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Letters to the Editor  |   May 2012
Osteopathic Medical Students' Beliefs About Osteopathic Manipulative Treatment at 4 Colleges of Osteopathic Medicine
Author Affiliations
  • William F. Duerfeldt, DO (retired)
    Asheville, North Carolina
Article Information
Medical Education / Osteopathic Manipulative Treatment
Letters to the Editor   |   May 2012
Osteopathic Medical Students' Beliefs About Osteopathic Manipulative Treatment at 4 Colleges of Osteopathic Medicine
The Journal of the American Osteopathic Association, May 2012, Vol. 112, 262-263. doi:10.7556/jaoa.2012.112.5.262
The Journal of the American Osteopathic Association, May 2012, Vol. 112, 262-263. doi:10.7556/jaoa.2012.112.5.262
To the Editor: 
I just finished reading the interesting medical education article by Brian B. Draper, DO, and colleagues in the November 2011 issue of JAOA—The Journal of the American Osteopathic Association (“Osteopathic Medical Students' Beliefs About Osteopathic Manipulative Treatment at 4 Colleges of Osteopathic Medicine.” 2011;111 [11]:615-630). The results of the authors' survey on osteopathic medical students' attitudes toward osteopathic manipulative treatment (OMT) were depressing indeed. Although Dr Draper and his coauthors present several conclusions as to why a growing number of graduates of colleges of osteopathic medicine (COMs) may not be using OMT in their clinical practices, at least 1 important factor was not assessed in their survey—namely, the type and quality of the OMT currently being taught in COMs. The authors assume that all forms, techniques, and theories of OMT being taught in COMs are of equal value and, hence, equally valid. I contend that this assumption is not necessarily correct. Furthermore, I suspect that much of what is being taught to first- and second-year osteopathic medical students may actually have a detrimental impact on their decisions regarding whether to use OMT in their clinical practices after graduation. 
I am a 1975 graduate of A.T. Still University-Kirksville College of Osteopathic Medicine (known simply as Kirksville College of Osteopathic Medicine [KCOM] back then). The primary focus of my OMT classes at KCOM concerned structural diagnosis and treatment using high-velocity, low-amplitude (HVLA) techniques. To be sure, other forms of OMT were also taught, including such esoteric and pseudoscientific treatment regimens as “cranial manipulation,” but the main emphasis during my 2 years of OMT classes at KCOM was HVLA and other direct OMT techniques. Moreover, after I graduated, I continued honing my manipulative skills through informal mentoring with a number of osteopathic family physicians who were highly proficient in structural diagnosis and HVLA techniques. Needless to say, I used OMT regularly and effectively in my own family practice during the next 3 decades.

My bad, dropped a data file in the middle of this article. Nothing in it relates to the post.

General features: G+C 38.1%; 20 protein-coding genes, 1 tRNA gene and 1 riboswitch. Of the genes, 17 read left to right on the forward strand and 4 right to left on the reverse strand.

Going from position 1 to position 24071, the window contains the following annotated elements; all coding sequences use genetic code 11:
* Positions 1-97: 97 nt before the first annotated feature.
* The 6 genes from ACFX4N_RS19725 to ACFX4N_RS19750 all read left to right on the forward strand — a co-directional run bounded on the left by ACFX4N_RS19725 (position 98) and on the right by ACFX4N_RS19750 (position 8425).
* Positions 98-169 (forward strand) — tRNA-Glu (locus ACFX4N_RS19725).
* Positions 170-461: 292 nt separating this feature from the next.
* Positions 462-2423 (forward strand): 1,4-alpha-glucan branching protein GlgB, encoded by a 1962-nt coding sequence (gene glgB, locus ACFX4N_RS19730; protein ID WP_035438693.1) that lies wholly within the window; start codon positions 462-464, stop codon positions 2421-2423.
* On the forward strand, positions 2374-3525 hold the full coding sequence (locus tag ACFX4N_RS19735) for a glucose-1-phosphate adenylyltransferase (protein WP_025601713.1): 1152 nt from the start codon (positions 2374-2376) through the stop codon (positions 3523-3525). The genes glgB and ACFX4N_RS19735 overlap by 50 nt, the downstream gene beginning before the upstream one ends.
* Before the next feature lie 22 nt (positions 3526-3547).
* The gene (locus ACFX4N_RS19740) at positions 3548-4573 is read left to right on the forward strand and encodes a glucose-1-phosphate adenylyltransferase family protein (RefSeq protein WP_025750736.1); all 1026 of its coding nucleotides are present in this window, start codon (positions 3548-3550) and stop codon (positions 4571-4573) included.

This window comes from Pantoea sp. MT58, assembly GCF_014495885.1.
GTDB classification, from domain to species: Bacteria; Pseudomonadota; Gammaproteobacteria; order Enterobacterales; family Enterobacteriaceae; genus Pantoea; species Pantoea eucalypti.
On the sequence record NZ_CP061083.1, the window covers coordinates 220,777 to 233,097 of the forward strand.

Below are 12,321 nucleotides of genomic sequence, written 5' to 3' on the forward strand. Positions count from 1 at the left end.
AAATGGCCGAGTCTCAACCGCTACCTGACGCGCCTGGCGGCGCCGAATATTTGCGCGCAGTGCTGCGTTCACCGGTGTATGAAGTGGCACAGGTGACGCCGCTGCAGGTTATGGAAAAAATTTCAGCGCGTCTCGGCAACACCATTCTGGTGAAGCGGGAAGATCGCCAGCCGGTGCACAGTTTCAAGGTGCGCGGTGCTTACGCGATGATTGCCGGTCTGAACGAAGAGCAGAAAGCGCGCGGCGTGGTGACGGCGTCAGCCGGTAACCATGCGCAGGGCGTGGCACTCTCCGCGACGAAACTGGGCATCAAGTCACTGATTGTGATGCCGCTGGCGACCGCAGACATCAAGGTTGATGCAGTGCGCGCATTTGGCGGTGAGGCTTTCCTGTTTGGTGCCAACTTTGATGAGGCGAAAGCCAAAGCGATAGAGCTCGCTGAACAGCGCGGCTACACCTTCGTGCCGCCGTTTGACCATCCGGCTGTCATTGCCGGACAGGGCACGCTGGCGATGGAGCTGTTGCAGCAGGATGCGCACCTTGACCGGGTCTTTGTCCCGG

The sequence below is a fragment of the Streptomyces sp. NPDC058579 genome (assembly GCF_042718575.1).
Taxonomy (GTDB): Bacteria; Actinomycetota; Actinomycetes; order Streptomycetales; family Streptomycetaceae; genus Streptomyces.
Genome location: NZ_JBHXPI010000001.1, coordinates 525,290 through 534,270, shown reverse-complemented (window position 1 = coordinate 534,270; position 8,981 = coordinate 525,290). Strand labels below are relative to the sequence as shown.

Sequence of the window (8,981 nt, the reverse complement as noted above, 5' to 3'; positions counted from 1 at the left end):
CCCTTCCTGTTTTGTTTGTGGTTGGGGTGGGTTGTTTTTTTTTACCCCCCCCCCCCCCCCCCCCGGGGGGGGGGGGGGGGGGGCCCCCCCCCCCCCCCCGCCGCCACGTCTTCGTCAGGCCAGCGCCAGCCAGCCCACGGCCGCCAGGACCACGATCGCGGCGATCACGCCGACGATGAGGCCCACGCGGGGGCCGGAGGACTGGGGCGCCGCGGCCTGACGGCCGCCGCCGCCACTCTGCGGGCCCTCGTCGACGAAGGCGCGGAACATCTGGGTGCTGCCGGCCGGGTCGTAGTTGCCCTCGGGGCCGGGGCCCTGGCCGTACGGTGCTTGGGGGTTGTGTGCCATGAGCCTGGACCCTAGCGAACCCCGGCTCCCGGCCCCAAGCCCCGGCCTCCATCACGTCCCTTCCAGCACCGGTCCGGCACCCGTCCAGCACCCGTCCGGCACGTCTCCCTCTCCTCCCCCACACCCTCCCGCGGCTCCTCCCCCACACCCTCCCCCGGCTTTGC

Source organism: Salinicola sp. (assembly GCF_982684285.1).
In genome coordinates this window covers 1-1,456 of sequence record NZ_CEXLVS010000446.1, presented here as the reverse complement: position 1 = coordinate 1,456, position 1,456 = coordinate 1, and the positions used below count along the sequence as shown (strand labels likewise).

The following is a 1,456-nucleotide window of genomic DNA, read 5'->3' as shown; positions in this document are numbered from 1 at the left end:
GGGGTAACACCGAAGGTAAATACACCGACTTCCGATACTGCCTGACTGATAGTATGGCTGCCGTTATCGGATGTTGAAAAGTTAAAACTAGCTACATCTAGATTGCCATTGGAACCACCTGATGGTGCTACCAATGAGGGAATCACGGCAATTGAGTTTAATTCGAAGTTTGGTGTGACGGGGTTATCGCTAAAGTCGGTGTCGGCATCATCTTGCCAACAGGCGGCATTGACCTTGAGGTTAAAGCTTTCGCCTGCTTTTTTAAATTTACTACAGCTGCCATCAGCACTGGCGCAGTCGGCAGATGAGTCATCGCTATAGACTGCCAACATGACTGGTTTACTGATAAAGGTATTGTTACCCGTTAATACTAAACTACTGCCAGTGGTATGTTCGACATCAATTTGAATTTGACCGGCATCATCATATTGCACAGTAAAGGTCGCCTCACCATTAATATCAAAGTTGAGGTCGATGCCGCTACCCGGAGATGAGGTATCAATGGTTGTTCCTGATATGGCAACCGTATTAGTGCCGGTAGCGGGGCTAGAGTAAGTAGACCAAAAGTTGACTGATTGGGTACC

In 1980, I joined the faculty of 1 of our Midwestern COMs. Being a strong believer in and user of OMT in my own practice, I was immediately assigned to the OMT teaching team. I continued in that role during most of my tenure at the college. Initially, our OMT curriculum consisted of the classic direct techniques, including HVLA, muscle energy technique, and soft-tissue technique—procedures that would have been familiar to A.T. Still himself. (The scientifically questionable cranial manipulation was offered as an adjunct course to interested students, but it was not part of the college's standard OMT curriculum.) 
Sometime in the mid-1990s, more and more unorthodox theories and practices began working their way into our college's OMT curriculum. Such suspect and pseudoscientific manipulative techniques as Chapman reflex, other reflexology techniques, and visceral manipulation eventually became part of our standard curriculum. One faculty member was allegedly even telling students how to “manipulate energy auras”! Along with these questionable techniques, our faculty also began teaching some rather unpleasant manipulative procedures, such as “intraoral muscle energy,” “intra-anal coccyx manipulation,” and “pelvic spread.” 
I write all this only to ask a single question: Could the primary factor driving our osteopathic medical students further and further away from OMT be our teaching of scientifically questionable and controversial manipulative techniques under the rubric of osteopathic principles and practice? Students choose to study and practice osteopathic medicine for a variety of reasons. However, 1 thing that all students have in common is that they have been steeped in the scientific method and they recognize good ol’ bovine scatology when they see it. 
If the statistics reported by Dr Draper and colleagues are accurate reflections of osteopathic medical students' feelings concerning OMT in all of our COMs—and I fear that they may well be—we as a distinct profession of health care providers will soon be going the way of the snake-oil salesmen and the phrenologists of yore.